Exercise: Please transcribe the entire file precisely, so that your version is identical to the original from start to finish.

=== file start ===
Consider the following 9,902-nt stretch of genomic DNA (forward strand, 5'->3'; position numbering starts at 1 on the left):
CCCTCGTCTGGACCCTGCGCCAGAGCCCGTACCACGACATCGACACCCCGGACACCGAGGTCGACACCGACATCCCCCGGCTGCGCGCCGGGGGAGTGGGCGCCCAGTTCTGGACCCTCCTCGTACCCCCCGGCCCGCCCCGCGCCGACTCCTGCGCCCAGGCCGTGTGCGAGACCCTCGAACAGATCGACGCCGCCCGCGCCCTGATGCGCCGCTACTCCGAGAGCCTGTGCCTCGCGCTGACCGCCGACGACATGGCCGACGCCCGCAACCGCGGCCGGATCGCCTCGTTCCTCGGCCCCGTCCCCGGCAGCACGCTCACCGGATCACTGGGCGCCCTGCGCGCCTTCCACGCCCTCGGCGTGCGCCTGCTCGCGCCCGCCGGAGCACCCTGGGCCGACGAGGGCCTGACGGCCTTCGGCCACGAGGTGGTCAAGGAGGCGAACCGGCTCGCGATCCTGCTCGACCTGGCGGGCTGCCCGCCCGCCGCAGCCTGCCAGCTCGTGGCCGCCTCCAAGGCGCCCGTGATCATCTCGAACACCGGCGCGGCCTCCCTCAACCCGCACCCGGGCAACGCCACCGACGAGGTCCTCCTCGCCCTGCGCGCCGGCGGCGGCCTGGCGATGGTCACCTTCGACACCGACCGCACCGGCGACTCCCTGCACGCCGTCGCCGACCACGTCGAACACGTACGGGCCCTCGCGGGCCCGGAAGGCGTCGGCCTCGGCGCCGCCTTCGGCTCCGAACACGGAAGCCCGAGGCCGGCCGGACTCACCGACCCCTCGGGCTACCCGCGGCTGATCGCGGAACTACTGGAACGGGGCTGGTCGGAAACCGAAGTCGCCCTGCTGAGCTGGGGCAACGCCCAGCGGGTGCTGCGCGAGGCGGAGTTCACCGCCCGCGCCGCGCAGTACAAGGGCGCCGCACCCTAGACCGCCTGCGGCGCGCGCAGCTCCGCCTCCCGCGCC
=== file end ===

Consider the following 9,902-nt stretch of genomic DNA (forward strand, 5'->3'; position numbering starts at 1 on the left):
CCCTCGTCTGGACCCTGCGCCAGAGCCCGTACCACGACATCGACACCCCGGACACCGAGGTCGACACCGACATCCCCCGGCTGCGCGCCGGGGGAGTGGGCGCCCAGTTCTGGACCCTCCTCGTACCCCCCGGCCCGCCCCGCGCCGACTCCTGCGCCCAGGCCGTGTGCGAGACCCTCGAACAGATCGACGCCGCCCGCGCCCTGATGCGCCGCTACTCCGAGAGCCTGTGCCTCGCGCTGACCGCCGACGACATGGCCGACGCCCGCAACCGCGGCCGGATCGCCTCGTTCCTCGGCCCCGTCCCCGGCAGCACGCTCACCGGATCACTGGGCGCCCTGCGCGCCTTCCACGCCCTCGGCGTGCGCCTGCTCGCGCCCGCCGGAGCACCCTGGGCCGACGAGGGCCTGACGGCCTTCGGCCACGAGGTGGTCAAGGAGGCGAACCGGCTCGCGATCCTGCTCGACCTGGCGGGCTGCCCGCCCGCCGCAGCCTGCCAGCTCGTGGCCGCCTCCAAGGCGCCCGTGATCATCTCGAACACCGGCGCGGCCTCCCTCAACCCGCACCCGGGCAACGCCACCGACGAGGTCCTCCTCGCCCTGCGCGCCGGCGGCGGCCTGGCGATGGTCACCTTCGACACCGACCGCACCGGCGACTCCCTGCACGCCGTCGCCGACCACGTCGAACACGTACGGGCCCTCGCGGGCCCGGAAGGCGTCGGCCTCGGCGCCGCCTTCGGCTCCGAACACGGAAGCCCGAGGCCGGCCGGACTCACCGACCCCTCGGGCTACCCGCGGCTGATCGCGGAACTACTGGAACGGGGCTGGTCGGAAACCGAAGTCGCCCTGCTGAGCTGGGGCAACGCCCAGCGGGTGCTGCGCGAGGCGGAGTTCACCGCCCGCGCCGCGCAGTACAAGGGCGCCGCACCCTAGACCGCCTGCGGCGCGCGCAGCTCCGCCTCCCGCGCC